Why are we unhappy? Maybe we don’t know what happiness is!

Why are we unhappy?  Maybe we don’t know what happiness is!

I watched a Ted Talk recently that floated a startling statistic. According to the speaker who had attended his class reunion at Yale University, 80% of his classmates when asked the question, “Are you happy?” answered in the negative and described themselves as “Unhappy.”

I should not have been surprised. There are many rich and accomplished men and women who despite all the trappings of success, worthwhile jobs, second homes, travels to exotic locales, a round of golf each weekend and a newly leased Porsche every two years, who would offer a similar response, sighing in resignation as they exclaimed, “I’m just not the happy type.”

What I’ve learned is, no matter how strongly you point out their blessings, their health, their wealth, their freedoms compared to the world’s millions of refugees and families struggling to survive, the common denominator is a single-minded focus on their own emotional ups and downs and perceived problems.

The change takes place when the focus shifts from self-centered and leaves room for the possibility of connection to something bigger than ourselves, the miracle of Life itself. We come to realize that we are born with an inner spark of joyful light that connects us to the source of the flame.

Every spiritual tradition has its own way of expressing this truism. Buddhists call it our True Nature; Christians call it Christ Consciousness; Sufis call it One with the Beloved; Kabbalists call it the Holy Spark of Light; and yogis call it the Self or the yoking of the finite with the infinite.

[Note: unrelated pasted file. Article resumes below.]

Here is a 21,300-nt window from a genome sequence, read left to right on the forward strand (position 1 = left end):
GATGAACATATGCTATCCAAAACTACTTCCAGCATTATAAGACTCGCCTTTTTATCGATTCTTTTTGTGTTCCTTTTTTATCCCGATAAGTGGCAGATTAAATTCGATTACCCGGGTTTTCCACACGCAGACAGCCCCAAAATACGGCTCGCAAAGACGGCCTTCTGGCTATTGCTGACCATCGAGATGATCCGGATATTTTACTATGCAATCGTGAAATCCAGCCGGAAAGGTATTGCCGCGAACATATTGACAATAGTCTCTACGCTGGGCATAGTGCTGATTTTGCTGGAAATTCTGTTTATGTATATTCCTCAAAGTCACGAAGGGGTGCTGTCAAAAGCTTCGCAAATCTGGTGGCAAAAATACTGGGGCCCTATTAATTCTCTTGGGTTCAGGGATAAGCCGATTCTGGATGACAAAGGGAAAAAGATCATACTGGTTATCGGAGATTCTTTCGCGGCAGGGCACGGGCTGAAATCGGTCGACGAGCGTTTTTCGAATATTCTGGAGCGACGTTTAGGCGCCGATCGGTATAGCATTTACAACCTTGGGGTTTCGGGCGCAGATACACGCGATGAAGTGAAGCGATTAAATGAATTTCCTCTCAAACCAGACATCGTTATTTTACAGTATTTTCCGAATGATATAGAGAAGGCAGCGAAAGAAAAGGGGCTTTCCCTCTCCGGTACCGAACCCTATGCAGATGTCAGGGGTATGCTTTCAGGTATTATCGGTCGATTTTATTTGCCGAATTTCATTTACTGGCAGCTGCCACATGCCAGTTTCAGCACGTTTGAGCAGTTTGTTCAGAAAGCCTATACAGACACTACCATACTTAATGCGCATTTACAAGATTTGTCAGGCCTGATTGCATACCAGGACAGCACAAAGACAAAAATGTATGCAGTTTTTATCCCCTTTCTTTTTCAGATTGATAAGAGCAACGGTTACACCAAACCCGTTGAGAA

It is magical energy and when the ember is fanned it bursts into flame. And that is happiness!

If you’re not ready for the josh sticks and spiritual vagaries, there are broadly accepted concepts of what happiness is. The most famous is the Harvard Grant Study, a 75-year longitudinal study of Adult Development conducted by the university’s medical school. The study found close, loving relationships, more than money or fame, is what keeps people happy throughout their lives.

The conclusion: connection with family and friends is the key to happiness. The simple summary: love is really all that matters.

There you have it in practical terms; the study’s most important finding is that the most important thing that matters in life is relationships. A man could have a successful career, money and good physical health, but lacking supportive, loving relationships, he would not define himself as happy.

For those of us who are looking mortality squarely in the face, the gratification and sense of contentment that comes with connection keeps us in the flow of life. It is relationship with the people we love that keeps us alive.

This understanding is the exemplar that will guide us when it is time to die… when we are connected to the source of love, returning to the mother of us all.

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